In the 2011 State of the Union address, President Obama specifically mentioned ongoing research activities in the area of converting sunlight into chemical fuels. Why are chemical fuels important? Chemical fuels currently account for over 80% of world-wide energy consumption, predominantly in the form of fossil fuels (natural gas, petroleum, and coal). In this lecture, we will examine the prospects of moving away from these traditional chemical fuel sources and instead towards a clean and sustainable path to synthesizing similar molecules using solar energy. There are numerous challenges involved, bridging materials science, chemistry, physics, and chemical engineering. We will address these challenges, and discuss some of the cutting-edge research currently underway at Stanford University in order to overcome technical obstacles in the field. The techno-economics of large-scale solar fuel facilities will also be discussed.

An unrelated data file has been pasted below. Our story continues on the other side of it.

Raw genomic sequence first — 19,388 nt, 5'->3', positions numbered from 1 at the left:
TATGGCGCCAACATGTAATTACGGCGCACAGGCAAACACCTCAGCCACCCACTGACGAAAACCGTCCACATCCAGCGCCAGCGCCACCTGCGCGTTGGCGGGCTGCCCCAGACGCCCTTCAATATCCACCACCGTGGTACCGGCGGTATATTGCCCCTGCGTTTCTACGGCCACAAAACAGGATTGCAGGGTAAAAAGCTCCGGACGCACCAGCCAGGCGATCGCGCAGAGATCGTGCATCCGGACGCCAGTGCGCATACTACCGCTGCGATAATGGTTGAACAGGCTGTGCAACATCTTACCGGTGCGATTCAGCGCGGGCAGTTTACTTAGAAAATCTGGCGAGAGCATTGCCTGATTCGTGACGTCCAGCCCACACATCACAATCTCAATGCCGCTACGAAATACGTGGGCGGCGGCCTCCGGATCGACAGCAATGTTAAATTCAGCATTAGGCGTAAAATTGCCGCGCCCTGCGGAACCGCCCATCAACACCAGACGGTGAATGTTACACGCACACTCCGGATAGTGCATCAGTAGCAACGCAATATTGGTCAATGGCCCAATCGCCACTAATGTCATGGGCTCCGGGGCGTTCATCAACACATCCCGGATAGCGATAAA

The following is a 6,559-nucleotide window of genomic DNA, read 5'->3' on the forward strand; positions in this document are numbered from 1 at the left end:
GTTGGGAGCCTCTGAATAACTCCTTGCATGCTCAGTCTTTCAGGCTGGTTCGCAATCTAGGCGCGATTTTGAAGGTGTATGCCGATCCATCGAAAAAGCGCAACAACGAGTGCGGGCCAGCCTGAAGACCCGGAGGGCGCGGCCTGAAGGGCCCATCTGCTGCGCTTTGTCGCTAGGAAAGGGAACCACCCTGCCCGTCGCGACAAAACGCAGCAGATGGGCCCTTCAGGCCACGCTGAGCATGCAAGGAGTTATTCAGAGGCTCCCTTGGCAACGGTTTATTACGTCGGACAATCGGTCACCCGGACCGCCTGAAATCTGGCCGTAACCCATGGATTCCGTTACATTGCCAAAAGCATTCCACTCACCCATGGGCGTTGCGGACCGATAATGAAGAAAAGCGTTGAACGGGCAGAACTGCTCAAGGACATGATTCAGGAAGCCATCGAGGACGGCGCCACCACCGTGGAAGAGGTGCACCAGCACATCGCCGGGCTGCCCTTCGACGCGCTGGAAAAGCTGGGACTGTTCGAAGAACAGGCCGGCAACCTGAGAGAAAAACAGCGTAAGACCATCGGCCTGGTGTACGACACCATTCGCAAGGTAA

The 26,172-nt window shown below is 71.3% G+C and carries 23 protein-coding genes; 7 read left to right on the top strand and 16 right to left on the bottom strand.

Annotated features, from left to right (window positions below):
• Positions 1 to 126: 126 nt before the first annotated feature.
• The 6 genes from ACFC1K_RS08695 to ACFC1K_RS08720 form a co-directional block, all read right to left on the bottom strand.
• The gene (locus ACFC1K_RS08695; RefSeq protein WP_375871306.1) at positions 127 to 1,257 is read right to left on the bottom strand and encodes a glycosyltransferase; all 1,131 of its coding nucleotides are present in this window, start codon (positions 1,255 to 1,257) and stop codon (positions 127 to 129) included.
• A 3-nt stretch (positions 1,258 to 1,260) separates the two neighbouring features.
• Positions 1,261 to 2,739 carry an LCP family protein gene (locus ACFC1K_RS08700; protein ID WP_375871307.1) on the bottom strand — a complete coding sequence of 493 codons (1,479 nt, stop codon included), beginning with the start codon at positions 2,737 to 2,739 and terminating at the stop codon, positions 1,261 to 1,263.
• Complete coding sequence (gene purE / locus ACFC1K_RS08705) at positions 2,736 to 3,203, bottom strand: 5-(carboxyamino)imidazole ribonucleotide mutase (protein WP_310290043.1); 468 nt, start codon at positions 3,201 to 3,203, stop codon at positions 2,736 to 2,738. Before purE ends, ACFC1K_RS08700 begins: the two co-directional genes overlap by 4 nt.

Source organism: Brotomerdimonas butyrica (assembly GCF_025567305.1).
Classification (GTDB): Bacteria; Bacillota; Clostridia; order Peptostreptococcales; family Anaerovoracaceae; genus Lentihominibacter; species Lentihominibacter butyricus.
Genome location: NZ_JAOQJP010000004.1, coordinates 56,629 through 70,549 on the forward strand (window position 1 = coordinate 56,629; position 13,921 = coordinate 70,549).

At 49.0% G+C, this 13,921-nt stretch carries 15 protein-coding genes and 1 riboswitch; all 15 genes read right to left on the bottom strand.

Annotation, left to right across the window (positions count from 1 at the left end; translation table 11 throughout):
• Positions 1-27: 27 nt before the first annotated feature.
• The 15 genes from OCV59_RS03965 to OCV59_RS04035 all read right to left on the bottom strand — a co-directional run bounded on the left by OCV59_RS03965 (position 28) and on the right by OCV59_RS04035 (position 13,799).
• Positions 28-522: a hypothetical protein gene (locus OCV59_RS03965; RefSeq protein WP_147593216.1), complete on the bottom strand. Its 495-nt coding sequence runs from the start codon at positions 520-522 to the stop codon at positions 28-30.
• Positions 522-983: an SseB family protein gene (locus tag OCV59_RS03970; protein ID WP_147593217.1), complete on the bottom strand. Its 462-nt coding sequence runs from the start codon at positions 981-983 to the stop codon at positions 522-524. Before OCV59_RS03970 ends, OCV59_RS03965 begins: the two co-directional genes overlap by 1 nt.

Thomas Jaramillo is an Assistant Professor in the Department of Chemical Engineering at Stanford University. His research interests include the design and synthesis of advanced nano-structured materials for catalyzing chemical transformations in energy conversion devices, particularly those involved in solar fuel synthesis. He earned a Ph.D. in Chemical Engineering from U.C. Santa Barbara and a Bachelor’s degree from Stanford.
This lecture begins at 7:00pm on the lawn of the Cantor Art Museum.